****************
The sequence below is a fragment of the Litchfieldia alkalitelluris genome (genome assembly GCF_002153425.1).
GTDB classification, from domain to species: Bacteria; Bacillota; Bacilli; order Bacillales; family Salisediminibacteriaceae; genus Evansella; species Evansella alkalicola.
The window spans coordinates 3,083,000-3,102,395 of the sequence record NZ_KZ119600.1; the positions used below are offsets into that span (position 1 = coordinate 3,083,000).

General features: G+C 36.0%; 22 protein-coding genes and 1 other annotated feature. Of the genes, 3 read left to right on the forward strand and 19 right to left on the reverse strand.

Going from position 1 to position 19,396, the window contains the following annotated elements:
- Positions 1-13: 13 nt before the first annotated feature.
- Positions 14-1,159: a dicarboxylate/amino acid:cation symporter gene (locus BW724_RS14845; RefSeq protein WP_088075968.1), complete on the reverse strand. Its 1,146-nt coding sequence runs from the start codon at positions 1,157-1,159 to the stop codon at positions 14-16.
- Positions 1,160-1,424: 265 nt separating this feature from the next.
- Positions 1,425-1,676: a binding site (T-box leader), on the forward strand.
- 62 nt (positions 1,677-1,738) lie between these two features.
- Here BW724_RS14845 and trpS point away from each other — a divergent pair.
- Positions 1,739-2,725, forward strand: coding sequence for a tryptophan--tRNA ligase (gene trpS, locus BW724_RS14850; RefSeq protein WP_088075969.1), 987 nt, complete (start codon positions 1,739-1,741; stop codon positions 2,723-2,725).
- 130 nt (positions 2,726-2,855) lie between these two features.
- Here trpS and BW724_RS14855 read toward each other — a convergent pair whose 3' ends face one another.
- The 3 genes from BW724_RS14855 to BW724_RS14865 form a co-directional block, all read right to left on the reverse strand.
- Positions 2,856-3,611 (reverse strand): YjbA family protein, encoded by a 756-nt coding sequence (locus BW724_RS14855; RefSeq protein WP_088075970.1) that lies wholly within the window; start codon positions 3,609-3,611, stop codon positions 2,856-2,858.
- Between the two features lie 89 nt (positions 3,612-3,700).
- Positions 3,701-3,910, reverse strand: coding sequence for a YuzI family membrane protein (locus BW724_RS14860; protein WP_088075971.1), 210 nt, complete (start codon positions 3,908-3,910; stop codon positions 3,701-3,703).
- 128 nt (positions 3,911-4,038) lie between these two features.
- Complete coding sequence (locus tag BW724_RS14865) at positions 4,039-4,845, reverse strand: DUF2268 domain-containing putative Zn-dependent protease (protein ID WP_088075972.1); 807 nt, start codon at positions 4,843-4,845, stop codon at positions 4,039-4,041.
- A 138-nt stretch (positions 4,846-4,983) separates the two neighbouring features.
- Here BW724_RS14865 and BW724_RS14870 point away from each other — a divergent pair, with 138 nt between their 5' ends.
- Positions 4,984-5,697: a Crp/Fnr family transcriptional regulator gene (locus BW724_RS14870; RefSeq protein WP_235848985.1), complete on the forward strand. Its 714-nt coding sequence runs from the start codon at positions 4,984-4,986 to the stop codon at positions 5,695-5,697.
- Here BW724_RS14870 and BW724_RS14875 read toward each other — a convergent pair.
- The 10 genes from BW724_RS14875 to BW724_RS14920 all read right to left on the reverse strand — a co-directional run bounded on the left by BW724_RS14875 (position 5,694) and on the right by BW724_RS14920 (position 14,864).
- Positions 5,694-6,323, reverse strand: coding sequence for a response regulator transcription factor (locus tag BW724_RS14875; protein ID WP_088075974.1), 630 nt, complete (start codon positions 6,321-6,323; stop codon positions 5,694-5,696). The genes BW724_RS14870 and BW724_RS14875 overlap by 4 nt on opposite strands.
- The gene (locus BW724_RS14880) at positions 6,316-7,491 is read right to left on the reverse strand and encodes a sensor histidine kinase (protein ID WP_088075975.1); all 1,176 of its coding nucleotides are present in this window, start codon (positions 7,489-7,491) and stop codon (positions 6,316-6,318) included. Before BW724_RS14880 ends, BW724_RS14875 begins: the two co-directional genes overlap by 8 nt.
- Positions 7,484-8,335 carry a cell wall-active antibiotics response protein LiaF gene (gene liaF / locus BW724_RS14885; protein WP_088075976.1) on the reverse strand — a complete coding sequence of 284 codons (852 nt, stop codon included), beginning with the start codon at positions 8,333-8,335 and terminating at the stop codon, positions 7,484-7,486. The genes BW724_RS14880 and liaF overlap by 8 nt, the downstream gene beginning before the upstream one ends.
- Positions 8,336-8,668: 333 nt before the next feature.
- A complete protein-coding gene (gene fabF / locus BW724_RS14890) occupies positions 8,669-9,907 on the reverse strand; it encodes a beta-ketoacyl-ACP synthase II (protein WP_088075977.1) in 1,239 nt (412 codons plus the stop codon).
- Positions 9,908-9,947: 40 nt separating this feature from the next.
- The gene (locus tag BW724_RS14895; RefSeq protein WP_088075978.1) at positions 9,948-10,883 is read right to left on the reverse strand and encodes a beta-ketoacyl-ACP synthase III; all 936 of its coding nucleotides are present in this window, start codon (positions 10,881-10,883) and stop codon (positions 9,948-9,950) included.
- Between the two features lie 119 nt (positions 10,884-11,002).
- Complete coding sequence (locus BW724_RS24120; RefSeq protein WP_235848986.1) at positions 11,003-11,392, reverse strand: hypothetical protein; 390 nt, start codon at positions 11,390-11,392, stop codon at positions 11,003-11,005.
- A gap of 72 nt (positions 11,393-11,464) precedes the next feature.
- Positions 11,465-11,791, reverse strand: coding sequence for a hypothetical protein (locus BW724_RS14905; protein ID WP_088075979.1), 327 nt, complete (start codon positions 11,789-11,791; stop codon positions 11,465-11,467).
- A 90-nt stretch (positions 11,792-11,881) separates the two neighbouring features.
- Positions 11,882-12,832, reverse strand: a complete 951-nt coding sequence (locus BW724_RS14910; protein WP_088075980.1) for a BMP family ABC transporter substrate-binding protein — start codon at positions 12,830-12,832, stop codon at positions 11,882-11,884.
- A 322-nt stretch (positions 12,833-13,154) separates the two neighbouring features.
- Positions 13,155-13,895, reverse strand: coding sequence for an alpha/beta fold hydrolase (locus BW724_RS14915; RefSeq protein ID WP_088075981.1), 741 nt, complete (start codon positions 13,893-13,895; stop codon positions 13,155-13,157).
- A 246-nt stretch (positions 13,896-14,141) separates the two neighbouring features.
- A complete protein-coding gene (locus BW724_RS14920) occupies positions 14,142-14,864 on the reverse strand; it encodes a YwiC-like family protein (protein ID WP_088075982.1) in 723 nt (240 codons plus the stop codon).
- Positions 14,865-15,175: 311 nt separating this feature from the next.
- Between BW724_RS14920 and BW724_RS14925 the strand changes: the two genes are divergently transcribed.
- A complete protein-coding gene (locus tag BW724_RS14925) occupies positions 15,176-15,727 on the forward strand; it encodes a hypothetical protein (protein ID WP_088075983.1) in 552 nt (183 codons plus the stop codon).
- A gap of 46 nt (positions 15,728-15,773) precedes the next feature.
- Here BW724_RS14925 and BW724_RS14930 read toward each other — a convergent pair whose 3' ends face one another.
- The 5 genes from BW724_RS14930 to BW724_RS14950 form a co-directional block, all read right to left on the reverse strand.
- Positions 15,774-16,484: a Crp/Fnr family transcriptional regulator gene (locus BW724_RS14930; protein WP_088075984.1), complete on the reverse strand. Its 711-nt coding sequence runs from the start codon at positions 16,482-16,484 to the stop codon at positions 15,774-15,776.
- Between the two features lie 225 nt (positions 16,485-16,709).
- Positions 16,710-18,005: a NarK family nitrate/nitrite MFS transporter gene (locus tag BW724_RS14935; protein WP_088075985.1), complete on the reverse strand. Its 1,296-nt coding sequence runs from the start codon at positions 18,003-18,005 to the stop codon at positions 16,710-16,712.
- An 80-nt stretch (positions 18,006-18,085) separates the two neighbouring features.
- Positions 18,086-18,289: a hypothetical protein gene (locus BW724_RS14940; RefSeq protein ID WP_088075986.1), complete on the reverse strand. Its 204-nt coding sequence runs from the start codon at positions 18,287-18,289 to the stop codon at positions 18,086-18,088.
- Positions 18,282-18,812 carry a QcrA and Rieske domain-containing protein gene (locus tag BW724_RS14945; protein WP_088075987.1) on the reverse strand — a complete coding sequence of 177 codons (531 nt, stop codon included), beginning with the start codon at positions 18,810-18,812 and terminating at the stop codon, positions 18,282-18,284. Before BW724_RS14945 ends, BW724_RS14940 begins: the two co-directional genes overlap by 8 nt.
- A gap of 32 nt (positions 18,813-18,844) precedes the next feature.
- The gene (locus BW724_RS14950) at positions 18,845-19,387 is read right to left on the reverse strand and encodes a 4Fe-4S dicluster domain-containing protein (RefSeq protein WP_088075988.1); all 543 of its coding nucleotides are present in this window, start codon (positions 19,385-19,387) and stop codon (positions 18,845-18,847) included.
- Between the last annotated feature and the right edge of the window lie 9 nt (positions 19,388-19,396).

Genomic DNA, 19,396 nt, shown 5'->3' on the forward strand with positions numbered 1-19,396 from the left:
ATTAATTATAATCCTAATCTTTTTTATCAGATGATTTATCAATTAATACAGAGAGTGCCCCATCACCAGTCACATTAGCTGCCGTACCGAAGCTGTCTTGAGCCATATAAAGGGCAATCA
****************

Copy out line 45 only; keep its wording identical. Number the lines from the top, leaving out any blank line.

- A complete protein-coding gene (locus tag BW724_RS14925) occupies positions 15,176-15,727 on the forward strand; it encodes a hypothetical protein (protein ID WP_088075983.1) in 552 nt (183 codons plus the stop codon).